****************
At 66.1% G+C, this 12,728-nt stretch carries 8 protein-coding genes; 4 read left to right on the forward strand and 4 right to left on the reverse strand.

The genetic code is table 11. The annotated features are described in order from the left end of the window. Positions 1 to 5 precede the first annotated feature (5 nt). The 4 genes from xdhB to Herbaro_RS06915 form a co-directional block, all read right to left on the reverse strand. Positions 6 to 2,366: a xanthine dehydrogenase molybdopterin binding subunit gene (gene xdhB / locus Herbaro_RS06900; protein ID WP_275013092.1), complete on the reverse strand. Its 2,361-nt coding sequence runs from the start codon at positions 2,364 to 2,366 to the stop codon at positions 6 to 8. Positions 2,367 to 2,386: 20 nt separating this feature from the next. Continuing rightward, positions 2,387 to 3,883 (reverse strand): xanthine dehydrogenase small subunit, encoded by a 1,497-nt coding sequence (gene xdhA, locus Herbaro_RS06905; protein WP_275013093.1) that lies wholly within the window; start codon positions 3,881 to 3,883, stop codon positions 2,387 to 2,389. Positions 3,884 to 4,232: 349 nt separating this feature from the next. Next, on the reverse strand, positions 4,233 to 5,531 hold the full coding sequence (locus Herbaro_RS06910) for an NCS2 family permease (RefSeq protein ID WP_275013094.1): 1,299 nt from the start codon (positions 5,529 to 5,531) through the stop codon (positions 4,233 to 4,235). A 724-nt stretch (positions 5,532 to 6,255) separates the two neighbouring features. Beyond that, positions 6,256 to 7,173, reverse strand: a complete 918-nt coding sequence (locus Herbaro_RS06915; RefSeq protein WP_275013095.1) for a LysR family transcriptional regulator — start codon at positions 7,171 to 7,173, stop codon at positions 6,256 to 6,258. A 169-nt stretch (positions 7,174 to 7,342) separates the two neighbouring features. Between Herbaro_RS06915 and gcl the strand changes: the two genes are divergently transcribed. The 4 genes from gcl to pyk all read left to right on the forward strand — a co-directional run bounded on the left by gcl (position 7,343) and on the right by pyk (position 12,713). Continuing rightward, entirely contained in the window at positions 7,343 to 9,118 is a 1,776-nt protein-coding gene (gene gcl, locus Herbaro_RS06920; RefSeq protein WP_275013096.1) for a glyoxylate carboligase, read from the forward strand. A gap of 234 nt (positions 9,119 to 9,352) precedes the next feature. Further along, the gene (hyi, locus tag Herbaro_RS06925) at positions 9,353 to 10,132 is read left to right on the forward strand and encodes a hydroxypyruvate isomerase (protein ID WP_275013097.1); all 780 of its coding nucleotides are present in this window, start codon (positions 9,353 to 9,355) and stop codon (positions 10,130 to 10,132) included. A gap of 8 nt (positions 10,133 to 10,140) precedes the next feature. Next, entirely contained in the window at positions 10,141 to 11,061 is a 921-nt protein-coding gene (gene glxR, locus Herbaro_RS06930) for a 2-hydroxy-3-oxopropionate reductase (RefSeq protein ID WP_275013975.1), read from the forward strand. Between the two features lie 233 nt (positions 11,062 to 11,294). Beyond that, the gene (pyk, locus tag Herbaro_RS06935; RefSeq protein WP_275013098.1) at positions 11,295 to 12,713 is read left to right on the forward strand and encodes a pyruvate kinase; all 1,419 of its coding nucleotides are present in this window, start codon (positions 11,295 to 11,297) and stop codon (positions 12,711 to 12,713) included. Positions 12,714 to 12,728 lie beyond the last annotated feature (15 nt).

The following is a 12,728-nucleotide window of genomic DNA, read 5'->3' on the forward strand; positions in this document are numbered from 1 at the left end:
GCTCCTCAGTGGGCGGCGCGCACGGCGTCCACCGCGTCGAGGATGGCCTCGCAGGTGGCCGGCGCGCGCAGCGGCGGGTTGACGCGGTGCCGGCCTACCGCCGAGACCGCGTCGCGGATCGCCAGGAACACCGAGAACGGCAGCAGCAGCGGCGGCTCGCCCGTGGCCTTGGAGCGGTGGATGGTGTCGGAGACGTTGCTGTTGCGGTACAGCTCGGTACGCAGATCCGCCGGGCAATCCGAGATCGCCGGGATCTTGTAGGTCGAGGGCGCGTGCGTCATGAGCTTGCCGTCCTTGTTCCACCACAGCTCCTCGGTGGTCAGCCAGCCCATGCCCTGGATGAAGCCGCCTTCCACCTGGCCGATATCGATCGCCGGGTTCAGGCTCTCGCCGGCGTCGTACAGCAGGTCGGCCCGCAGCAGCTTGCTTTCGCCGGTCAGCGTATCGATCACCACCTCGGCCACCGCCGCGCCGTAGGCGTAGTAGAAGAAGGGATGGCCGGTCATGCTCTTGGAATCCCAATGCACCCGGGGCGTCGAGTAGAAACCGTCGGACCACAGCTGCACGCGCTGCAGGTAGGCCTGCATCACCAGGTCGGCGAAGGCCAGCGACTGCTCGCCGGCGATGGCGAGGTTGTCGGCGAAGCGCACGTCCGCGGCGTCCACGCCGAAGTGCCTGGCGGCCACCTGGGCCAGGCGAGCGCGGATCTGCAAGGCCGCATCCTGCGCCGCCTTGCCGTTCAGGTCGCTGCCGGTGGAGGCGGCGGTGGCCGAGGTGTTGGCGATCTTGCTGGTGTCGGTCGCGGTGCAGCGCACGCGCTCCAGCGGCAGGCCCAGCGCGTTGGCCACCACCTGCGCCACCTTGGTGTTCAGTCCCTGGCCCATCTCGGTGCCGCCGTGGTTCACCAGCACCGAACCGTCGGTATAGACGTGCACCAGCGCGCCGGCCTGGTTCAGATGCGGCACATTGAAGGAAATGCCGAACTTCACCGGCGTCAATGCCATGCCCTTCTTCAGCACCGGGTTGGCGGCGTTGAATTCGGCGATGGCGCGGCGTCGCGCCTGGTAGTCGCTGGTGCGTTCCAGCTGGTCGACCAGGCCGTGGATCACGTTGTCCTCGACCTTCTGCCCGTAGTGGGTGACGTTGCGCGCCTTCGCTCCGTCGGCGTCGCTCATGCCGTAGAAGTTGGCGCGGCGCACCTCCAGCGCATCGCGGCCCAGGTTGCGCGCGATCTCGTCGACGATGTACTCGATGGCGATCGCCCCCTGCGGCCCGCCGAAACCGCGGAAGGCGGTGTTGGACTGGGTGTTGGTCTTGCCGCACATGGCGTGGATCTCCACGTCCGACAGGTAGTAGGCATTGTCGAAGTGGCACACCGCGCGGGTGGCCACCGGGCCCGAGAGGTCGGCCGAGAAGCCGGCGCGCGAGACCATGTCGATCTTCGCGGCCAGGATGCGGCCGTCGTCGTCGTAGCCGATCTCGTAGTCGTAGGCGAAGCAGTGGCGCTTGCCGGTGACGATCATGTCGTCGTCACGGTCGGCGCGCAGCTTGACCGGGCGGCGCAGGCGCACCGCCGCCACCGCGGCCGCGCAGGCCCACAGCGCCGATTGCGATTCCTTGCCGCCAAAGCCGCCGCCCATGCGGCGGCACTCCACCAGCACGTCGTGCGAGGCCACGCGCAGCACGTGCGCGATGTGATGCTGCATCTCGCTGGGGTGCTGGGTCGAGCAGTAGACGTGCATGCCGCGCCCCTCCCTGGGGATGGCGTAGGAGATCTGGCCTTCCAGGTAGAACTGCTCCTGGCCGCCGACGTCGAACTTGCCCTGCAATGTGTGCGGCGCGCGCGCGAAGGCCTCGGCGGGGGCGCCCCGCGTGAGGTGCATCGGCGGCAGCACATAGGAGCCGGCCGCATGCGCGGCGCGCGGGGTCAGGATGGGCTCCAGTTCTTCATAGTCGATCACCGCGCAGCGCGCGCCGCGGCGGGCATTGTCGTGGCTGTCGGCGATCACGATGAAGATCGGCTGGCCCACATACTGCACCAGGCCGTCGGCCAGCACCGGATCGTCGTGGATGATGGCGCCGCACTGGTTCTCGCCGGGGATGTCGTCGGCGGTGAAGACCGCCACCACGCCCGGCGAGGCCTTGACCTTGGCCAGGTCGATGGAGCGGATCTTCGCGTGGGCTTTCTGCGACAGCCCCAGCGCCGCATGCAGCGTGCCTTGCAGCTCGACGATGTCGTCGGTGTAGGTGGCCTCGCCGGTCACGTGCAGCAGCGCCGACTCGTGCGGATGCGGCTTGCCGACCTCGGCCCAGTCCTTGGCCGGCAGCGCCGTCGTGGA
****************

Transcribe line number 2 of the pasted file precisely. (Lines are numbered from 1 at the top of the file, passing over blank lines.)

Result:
The genetic code is table 11. The annotated features are described in order from the left end of the window. Positions 1 to 5 precede the first annotated feature (5 nt). The 4 genes from xdhB to Herbaro_RS06915 form a co-directional block, all read right to left on the reverse strand. Positions 6 to 2,366: a xanthine dehydrogenase molybdopterin binding subunit gene (gene xdhB / locus Herbaro_RS06900; protein ID WP_275013092.1), complete on the reverse strand. Its 2,361-nt coding sequence runs from the start codon at positions 2,364 to 2,366 to the stop codon at positions 6 to 8. Positions 2,367 to 2,386: 20 nt separating this feature from the next. Continuing rightward, positions 2,387 to 3,883 (reverse strand): xanthine dehydrogenase small subunit, encoded by a 1,497-nt coding sequence (gene xdhA, locus Herbaro_RS06905; protein WP_275013093.1) that lies wholly within the window; start codon positions 3,881 to 3,883, stop codon positions 2,387 to 2,389. Positions 3,884 to 4,232: 349 nt separating this feature from the next. Next, on the reverse strand, positions 4,233 to 5,531 hold the full coding sequence (locus Herbaro_RS06910) for an NCS2 family permease (RefSeq protein ID WP_275013094.1): 1,299 nt from the start codon (positions 5,529 to 5,531) through the stop codon (positions 4,233 to 4,235). A 724-nt stretch (positions 5,532 to 6,255) separates the two neighbouring features. Beyond that, positions 6,256 to 7,173, reverse strand: a complete 918-nt coding sequence (locus Herbaro_RS06915; RefSeq protein WP_275013095.1) for a LysR family transcriptional regulator — start codon at positions 7,171 to 7,173, stop codon at positions 6,256 to 6,258. A 169-nt stretch (positions 7,174 to 7,342) separates the two neighbouring features. Between Herbaro_RS06915 and gcl the strand changes: the two genes are divergently transcribed. The 4 genes from gcl to pyk all read left to right on the forward strand — a co-directional run bounded on the left by gcl (position 7,343) and on the right by pyk (position 12,713). Continuing rightward, entirely contained in the window at positions 7,343 to 9,118 is a 1,776-nt protein-coding gene (gene gcl, locus Herbaro_RS06920; RefSeq protein WP_275013096.1) for a glyoxylate carboligase, read from the forward strand. A gap of 234 nt (positions 9,119 to 9,352) precedes the next feature. Further along, the gene (hyi, locus tag Herbaro_RS06925) at positions 9,353 to 10,132 is read left to right on the forward strand and encodes a hydroxypyruvate isomerase (protein ID WP_275013097.1); all 780 of its coding nucleotides are present in this window, start codon (positions 9,353 to 9,355) and stop codon (positions 10,130 to 10,132) included. A gap of 8 nt (positions 10,133 to 10,140) precedes the next feature. Next, entirely contained in the window at positions 10,141 to 11,061 is a 921-nt protein-coding gene (gene glxR, locus Herbaro_RS06930) for a 2-hydroxy-3-oxopropionate reductase (RefSeq protein ID WP_275013975.1), read from the forward strand. Between the two features lie 233 nt (positions 11,062 to 11,294). Beyond that, the gene (pyk, locus tag Herbaro_RS06935; RefSeq protein WP_275013098.1) at positions 11,295 to 12,713 is read left to right on the forward strand and encodes a pyruvate kinase; all 1,419 of its coding nucleotides are present in this window, start codon (positions 11,295 to 11,297) and stop codon (positions 12,711 to 12,713) included. Positions 12,714 to 12,728 lie beyond the last annotated feature (15 nt).